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Caution: Putting a Sunday homily on the Website is tricky business. All the viewer has is a written text. A homily, on the other hand, is "an oral event". It may not have been said or heard the way it was written. In addition, a roughly ten-minute homily is part of a roughly one-hour worship event in which God and God's people communicate with each other by means of ritual, symbol, song, proclamation, prayer. Not everything in these homilies is original. As a homilist, I rely on and at times borrow from other homilists and writers who are not properly mentioned in this format. I am often indebted to them.

Father William Marrevee, s.c.j.

6 th Sunday Easter A

We are still in the Easter season; two more Sundays to go. It is all about the victory of life over death, of light over darkness, in the dead and risen Jesus. But if you follow the Scripture readings and prayers of this 50-day Easter season, you may notice a shift in concern.

Where does this enormous event of Jesus, the crucified one being raised from the dead, where does this go? Will this (the cross, the candle, the banners) become a cherished memory, something that we can store away in another two weeks to dig it up again next year, something seasonal?

What is evoked in the cross and the candle in our midst, in the banners up there, is meant to shape the quality of life, the way of life of those who profess to believe in Jesus crucified and risen. Otherwise his death and resurrection are nothing more than a waste.

How can we prevent the death and resurrection of Jesus from merely having occurred some 2000 years ago? This can only happen when what this is all about spills over, flows over into the lives of those who profess Jesus to have been raised from the dead; when we too pass over from death to life – not just in the future, but now day-to-day. We must move from believing that Jesus rose from the dead to believing in the risen Christ, in the now living Christ.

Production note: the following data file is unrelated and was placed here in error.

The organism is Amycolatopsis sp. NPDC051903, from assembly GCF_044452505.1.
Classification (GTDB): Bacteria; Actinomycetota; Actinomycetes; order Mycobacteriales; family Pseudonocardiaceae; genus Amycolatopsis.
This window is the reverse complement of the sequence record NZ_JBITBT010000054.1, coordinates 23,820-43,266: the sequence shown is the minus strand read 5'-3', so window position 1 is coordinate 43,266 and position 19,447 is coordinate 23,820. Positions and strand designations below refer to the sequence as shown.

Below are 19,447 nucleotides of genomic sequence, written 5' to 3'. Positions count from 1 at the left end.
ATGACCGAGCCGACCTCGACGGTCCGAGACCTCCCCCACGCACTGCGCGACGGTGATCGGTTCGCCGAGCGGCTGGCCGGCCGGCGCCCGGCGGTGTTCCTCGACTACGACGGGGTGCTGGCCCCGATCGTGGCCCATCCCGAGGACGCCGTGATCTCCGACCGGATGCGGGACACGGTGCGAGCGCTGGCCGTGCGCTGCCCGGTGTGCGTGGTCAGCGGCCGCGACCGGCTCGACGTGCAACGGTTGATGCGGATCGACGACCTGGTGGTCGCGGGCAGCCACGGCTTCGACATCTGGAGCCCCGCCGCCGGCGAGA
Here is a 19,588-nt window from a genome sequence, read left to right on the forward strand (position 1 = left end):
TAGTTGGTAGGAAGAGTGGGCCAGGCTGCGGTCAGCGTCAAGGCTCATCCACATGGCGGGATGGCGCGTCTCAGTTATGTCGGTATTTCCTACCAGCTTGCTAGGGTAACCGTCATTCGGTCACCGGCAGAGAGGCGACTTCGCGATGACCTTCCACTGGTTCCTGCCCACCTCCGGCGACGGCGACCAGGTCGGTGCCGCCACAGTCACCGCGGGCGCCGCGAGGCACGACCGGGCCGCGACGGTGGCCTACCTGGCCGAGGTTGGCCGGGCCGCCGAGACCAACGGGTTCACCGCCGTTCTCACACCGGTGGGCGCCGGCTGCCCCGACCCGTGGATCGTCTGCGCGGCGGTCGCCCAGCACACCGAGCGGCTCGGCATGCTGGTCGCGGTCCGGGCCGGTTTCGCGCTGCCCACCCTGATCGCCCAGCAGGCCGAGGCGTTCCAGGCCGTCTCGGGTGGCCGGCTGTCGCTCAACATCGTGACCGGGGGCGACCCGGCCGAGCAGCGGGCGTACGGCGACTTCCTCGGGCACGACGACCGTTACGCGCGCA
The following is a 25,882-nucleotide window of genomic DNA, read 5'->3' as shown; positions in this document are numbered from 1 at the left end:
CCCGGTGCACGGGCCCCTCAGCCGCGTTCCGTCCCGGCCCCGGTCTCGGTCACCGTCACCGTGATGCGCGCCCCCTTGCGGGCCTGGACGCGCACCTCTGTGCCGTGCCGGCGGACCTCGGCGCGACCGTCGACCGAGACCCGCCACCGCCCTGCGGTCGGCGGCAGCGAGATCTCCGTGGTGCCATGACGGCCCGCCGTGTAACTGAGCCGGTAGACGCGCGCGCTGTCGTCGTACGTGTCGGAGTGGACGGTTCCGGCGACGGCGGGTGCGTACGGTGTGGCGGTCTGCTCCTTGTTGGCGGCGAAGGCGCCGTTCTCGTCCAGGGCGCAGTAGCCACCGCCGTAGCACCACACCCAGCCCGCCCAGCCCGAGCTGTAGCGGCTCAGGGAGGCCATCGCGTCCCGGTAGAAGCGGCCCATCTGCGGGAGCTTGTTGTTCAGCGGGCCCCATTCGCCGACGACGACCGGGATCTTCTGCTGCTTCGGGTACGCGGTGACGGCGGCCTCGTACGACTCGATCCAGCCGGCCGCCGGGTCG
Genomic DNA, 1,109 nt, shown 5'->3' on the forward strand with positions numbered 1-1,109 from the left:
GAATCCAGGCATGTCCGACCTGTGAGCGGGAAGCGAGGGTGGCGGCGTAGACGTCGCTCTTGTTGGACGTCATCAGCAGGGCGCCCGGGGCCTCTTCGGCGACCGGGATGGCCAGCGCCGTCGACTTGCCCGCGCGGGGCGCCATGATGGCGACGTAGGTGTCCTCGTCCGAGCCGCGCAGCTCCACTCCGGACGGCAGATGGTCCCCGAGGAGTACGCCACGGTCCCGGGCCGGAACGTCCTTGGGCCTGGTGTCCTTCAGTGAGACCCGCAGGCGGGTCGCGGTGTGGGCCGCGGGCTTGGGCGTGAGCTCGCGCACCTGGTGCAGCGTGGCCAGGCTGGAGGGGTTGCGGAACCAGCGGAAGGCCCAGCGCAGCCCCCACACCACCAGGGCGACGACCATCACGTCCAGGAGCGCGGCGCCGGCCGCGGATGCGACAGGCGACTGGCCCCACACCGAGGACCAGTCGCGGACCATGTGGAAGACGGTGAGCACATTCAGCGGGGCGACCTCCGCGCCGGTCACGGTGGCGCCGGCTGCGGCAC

For that sort of move we need the Spirit. Hence, the shift… to what that red banner with the flames of fire evokes. The dead and risen Jesus spilling over, flowing over into us, shaping our life: that is what the sending of the Spirit seeks to accomplish. The death and resurrection of Jesus taking possession of us, taking hold of us, shaping our lives is captured in the outpouring of the Spirit, setting us on fire.

And then what? What will this Spirit of the risen Jesus enable us to do? No less than the works of Jesus. Having the Spirit of Jesus energize us enables us to continue the works of Jesus.

The works of Jesus? Two “examples”:

  1. John in his first letter: “We are well aware that we have passed over from death to life, because we love our brothers and sisters (which is more than being nice to each other).


  2. When Jesus began his mission, there is that beautiful text of Isaiah that Jesus says is coming to fulfillment in him:
“ The Spirit of the Lord is upon me because he has anointed me
to bring good news to the poor.
He has sent me to proclaim release to the captives
and recovery of sight to the blind
to let the oppressed go free.”
When the risen Jesus appears among his dejected, frightened disciples he breathes the Spirit on them, saying “As the Father has sent me, so do I send you.”
Translated into today’s realities it may be along the following lines:
  • to make sure that people in developing countries have access to clear water. (Development and Peace work not to be limited to a Sunday in the fall and one in Lent).
  • To promote fair trade policies.
  • To provide housing for the homeless.

Is that too worldly? But does all this not have to do with protecting and enhancing the human dignity of all human beings?

Our openness to the Spirit of the risen Jesus, our letting ourselves be empowered by that Spirit is the only way to make sure that the death and resurrection of Jesus is not a colossal waste.

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